I don’t know why I waste my time reading Facebook comments (other than those left on my own posts; all of my friends are consistently intelligent and full of grace). The level of sheer stupidity and/or cluelessness is enough to make one weep for the future of our society. But, like a moth drawn to a nuclear reactor in full meltdown, I can’t seem to resist, and so I found myself scrolling through the comments on a question posed by one of our local TV stations, to wit:
The “Ride of Silence” will start at 7PM tonight, from the UTPB CEED Building at SH 191 & FM 1788. What do you think needs to be done to improve bicycle safety?
The “Ride of Silence” is a bicycle ride honoring the memory of cyclists who have been killed in Midland county. (One of those, George Hoffman, was a high school classmate in Fort Stockton.)
I hoped to see some constructive suggestions in the comments, perhaps along the lines of “motorists need to exercise more caution,” or “drivers need to stop texting while driving,” but instead I saw a string of complaints about having to share the road with those idiot bicycle riders. Meh. I’ve heard all that before, but then I saw this comment, and couldn’t help going into Mel Gibson Answering Machine mode:
I’ve blurred the name of the, um, fellow who left this stupefyingly inaccurate comment, to spare him the embarrassment of being recognized as someone who can’t sit on a bicycle saddle because his head is in the way.
My response was simple and to the point (as well as utterly ineffective, I have no doubt): You don’t have a clue about Texas vehicle laws, do you? Misinformed people help make bicycling more dangerous than it needs to be.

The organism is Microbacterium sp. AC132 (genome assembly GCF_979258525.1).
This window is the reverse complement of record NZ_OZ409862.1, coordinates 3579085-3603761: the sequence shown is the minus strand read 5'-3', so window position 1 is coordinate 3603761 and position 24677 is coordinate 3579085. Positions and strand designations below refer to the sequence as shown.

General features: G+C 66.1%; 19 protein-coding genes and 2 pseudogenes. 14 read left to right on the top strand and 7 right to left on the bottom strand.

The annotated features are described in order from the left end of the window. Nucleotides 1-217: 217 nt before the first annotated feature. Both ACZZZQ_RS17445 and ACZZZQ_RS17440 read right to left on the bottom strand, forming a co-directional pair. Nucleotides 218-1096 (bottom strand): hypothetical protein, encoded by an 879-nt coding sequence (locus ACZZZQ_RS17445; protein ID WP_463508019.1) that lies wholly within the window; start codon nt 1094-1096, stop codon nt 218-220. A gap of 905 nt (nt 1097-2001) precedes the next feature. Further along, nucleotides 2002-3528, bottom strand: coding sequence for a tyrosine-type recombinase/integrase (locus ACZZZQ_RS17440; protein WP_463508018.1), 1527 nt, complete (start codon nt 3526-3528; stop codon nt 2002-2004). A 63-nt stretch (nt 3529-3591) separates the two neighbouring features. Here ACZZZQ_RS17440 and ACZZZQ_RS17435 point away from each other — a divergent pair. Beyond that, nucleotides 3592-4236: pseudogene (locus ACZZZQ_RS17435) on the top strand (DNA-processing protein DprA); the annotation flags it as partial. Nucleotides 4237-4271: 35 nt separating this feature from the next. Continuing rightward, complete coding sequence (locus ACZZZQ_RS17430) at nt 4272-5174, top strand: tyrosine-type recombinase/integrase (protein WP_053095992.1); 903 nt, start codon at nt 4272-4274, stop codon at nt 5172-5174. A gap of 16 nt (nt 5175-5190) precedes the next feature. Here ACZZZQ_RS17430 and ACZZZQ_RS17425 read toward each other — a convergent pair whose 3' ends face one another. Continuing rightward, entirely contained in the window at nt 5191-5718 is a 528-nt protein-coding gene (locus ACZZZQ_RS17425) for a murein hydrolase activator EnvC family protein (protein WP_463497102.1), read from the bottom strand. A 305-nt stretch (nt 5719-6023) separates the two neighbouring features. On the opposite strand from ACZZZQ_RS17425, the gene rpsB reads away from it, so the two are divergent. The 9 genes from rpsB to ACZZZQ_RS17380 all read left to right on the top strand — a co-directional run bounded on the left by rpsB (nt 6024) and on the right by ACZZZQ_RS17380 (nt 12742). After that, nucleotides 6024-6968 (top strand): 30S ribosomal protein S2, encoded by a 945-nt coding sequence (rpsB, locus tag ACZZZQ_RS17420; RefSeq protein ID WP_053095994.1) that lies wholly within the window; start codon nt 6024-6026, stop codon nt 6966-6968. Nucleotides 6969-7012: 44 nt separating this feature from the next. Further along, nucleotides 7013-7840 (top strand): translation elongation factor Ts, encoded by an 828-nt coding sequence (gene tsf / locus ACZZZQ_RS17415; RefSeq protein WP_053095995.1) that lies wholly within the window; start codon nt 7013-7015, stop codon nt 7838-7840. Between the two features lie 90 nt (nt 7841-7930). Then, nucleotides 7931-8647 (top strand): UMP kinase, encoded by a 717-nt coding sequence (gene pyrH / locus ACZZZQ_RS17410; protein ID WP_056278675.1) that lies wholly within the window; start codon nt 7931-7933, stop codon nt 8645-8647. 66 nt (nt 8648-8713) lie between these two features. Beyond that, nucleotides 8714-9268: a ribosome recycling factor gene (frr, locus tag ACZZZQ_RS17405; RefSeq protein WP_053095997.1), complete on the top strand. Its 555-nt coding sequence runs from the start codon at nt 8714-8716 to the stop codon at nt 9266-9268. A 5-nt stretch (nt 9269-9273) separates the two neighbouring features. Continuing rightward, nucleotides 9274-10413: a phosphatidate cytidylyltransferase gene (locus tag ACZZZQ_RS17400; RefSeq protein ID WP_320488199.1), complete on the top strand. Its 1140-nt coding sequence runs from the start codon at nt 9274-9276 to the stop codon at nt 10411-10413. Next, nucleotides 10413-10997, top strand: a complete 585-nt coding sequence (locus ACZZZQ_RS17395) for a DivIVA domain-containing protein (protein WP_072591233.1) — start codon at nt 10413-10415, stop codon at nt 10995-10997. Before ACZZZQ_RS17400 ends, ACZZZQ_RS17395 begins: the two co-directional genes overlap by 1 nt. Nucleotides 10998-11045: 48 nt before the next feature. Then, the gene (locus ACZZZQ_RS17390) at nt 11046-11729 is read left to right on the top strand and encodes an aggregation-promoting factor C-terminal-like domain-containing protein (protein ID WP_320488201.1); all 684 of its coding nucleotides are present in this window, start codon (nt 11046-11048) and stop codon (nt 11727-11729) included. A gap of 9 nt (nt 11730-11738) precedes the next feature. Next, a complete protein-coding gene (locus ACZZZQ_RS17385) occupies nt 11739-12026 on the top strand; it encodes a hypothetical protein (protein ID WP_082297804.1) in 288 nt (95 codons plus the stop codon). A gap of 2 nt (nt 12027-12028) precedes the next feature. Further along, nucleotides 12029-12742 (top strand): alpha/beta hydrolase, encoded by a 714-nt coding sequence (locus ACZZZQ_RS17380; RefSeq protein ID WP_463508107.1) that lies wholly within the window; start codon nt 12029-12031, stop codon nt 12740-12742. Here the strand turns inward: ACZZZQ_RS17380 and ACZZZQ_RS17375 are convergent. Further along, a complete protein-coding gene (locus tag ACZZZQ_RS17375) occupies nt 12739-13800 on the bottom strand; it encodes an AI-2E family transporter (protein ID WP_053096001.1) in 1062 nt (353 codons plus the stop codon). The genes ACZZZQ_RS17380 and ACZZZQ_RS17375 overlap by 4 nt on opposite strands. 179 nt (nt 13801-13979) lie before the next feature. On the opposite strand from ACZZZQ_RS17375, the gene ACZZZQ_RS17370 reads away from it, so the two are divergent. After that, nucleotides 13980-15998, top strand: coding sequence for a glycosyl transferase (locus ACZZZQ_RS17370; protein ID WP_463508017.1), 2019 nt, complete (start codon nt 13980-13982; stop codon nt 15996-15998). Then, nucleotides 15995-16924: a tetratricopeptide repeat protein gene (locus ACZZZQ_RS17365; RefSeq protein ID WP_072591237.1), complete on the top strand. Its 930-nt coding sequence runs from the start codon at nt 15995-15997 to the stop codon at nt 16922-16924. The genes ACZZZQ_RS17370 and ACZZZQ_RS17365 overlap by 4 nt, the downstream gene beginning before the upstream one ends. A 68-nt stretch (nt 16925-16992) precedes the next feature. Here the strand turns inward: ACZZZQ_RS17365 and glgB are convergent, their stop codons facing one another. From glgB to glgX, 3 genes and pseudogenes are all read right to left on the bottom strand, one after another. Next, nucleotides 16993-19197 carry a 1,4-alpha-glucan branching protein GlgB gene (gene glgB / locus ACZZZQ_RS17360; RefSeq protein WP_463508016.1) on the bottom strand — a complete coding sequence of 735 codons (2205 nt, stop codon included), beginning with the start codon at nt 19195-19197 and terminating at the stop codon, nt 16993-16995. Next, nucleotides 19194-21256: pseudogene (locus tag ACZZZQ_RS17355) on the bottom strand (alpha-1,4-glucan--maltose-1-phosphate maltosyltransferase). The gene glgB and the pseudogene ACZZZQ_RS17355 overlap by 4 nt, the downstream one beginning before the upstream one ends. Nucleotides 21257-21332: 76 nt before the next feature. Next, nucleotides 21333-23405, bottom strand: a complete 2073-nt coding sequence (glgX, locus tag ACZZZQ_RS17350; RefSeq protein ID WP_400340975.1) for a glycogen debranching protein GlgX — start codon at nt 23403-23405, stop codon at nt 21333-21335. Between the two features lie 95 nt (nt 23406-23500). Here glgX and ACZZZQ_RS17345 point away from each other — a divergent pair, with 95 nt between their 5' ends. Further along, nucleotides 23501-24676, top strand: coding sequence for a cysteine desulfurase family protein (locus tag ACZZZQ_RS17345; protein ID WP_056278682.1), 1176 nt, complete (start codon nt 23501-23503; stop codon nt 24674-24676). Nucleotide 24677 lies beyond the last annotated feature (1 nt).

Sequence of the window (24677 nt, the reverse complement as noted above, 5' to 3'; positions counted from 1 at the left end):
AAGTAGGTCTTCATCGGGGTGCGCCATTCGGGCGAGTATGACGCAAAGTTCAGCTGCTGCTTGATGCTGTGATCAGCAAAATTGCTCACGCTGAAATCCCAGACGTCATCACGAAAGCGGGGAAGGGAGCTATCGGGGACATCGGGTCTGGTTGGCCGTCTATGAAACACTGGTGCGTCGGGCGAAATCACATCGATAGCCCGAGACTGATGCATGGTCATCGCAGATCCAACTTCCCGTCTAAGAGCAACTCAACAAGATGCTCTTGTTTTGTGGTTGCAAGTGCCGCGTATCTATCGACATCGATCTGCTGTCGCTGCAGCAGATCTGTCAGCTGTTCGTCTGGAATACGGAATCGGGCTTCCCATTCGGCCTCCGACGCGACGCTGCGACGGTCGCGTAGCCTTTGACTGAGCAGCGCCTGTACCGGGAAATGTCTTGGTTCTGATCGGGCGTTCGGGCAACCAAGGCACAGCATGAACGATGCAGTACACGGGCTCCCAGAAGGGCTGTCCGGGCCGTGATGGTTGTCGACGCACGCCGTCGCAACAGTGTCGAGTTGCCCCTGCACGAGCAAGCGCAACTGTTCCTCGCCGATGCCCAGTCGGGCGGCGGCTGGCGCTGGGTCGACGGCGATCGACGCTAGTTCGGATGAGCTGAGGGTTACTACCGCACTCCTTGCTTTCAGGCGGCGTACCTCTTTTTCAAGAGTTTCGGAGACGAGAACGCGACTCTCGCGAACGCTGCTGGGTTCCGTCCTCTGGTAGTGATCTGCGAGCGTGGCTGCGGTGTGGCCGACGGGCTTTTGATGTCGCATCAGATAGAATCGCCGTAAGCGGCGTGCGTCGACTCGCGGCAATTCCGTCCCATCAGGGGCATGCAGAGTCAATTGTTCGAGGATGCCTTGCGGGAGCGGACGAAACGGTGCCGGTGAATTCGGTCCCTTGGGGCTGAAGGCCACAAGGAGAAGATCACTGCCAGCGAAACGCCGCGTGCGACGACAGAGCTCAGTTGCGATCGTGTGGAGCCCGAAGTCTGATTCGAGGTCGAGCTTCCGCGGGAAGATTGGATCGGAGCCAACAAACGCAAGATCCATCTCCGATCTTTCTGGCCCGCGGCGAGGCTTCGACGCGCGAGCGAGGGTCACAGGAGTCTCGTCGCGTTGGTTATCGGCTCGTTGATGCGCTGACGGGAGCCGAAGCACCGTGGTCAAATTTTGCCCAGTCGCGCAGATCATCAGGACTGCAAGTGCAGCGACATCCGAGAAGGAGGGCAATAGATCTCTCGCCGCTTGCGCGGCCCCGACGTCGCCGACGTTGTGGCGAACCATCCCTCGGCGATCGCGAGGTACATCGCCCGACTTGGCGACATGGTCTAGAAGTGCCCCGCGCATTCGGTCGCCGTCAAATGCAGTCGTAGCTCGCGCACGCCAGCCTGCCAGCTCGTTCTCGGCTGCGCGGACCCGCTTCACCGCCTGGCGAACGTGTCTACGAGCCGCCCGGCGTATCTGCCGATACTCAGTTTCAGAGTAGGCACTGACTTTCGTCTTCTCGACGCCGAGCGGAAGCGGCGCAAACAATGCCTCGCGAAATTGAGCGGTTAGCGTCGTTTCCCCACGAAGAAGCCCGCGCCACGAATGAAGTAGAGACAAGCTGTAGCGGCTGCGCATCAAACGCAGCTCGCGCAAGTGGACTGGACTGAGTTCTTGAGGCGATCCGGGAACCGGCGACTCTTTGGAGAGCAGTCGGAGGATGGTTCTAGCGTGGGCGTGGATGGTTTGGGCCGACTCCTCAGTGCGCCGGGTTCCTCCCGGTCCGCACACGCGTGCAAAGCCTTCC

I believe that. If a driver sets out with the mindset that all bicyclists who ride in the street or attempt to exercise the same rights as a motorist are lawbreakers, he or she will be angry, and that anger will affect their driving, perhaps unconsciously but still in a real and dangerous manner.
I’ve ridden more than 25,000 miles through the years on the streets and highways of Midland and Ector counties, and can count on the fingers of one hand the times I’ve felt threatened by drivers. In every case, I could sense a tangible, if inexplicable expression of anger on the part of the motorist who was intent on putting me in harm’s way, and I suspect they were driving under the same misconceptions held by the ignorant fool who posted the comment shown above.
I would have thought that by now we didn’t have to re-plow the Texas Bicycle Laws furrow, but there’s apparently a need for continuing education. For those who already know this, you can move along, but for anyone googling something like “idiot bicyclists who don’t know the laws of Texas” perhaps you’ll follow this link and learn something that will cause you to adjust your attitude. Based on what I see on Facebook, it’s a hope held in vain, but I must try.
And if you’re too lazy or disinterested to follow the link, I’ll simply sum up the relevant law: Texas bicyclists are considered vehicles (NOT pedestrians, Mr. Used To Be A Bike Racer In Abilene), and as such have the same responsibilities AND rights as motorists, unless specifically legislated otherwise.
If I seem a little exercised about this issue, please understand that for many of us, this is a matter of life and death.